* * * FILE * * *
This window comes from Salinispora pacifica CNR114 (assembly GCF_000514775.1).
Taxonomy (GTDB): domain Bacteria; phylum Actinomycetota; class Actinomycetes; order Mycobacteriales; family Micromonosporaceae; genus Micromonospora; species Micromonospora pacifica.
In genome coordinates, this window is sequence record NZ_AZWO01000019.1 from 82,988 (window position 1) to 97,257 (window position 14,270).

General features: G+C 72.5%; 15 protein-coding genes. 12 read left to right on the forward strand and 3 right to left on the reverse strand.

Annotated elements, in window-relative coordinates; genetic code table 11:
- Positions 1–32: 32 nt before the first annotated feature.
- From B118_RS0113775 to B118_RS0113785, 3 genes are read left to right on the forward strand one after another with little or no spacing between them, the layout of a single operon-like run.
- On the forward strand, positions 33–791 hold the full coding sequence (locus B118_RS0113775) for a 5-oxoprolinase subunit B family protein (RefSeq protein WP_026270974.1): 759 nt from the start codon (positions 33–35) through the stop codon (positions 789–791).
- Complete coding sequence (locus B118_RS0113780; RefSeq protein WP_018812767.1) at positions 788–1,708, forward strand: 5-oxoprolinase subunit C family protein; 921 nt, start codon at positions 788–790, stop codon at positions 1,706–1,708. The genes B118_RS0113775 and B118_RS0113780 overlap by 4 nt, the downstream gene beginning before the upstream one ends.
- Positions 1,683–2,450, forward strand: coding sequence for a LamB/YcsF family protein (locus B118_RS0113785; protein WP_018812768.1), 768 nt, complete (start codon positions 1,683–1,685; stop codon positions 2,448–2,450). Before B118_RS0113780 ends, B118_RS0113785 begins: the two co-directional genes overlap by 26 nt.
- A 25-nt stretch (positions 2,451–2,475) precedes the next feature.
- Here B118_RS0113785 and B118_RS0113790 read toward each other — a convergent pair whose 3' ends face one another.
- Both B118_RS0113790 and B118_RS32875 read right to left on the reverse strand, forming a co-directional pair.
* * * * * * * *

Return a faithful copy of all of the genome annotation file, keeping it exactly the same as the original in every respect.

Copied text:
This window comes from Salinispora pacifica CNR114 (assembly GCF_000514775.1).
Taxonomy (GTDB): domain Bacteria; phylum Actinomycetota; class Actinomycetes; order Mycobacteriales; family Micromonosporaceae; genus Micromonospora; species Micromonospora pacifica.
In genome coordinates, this window is sequence record NZ_AZWO01000019.1 from 82,988 (window position 1) to 97,257 (window position 14,270).

General features: G+C 72.5%; 15 protein-coding genes. 12 read left to right on the forward strand and 3 right to left on the reverse strand.

Annotated elements, in window-relative coordinates; genetic code table 11:
- Positions 1–32: 32 nt before the first annotated feature.
- From B118_RS0113775 to B118_RS0113785, 3 genes are read left to right on the forward strand one after another with little or no spacing between them, the layout of a single operon-like run.
- On the forward strand, positions 33–791 hold the full coding sequence (locus B118_RS0113775) for a 5-oxoprolinase subunit B family protein (RefSeq protein WP_026270974.1): 759 nt from the start codon (positions 33–35) through the stop codon (positions 789–791).
- Complete coding sequence (locus B118_RS0113780; RefSeq protein WP_018812767.1) at positions 788–1,708, forward strand: 5-oxoprolinase subunit C family protein; 921 nt, start codon at positions 788–790, stop codon at positions 1,706–1,708. The genes B118_RS0113775 and B118_RS0113780 overlap by 4 nt, the downstream gene beginning before the upstream one ends.
- Positions 1,683–2,450, forward strand: coding sequence for a LamB/YcsF family protein (locus B118_RS0113785; protein WP_018812768.1), 768 nt, complete (start codon positions 1,683–1,685; stop codon positions 2,448–2,450). Before B118_RS0113780 ends, B118_RS0113785 begins: the two co-directional genes overlap by 26 nt.
- A 25-nt stretch (positions 2,451–2,475) precedes the next feature.
- Here B118_RS0113785 and B118_RS0113790 read toward each other — a convergent pair whose 3' ends face one another.
- Both B118_RS0113790 and B118_RS32875 read right to left on the reverse strand, forming a co-directional pair.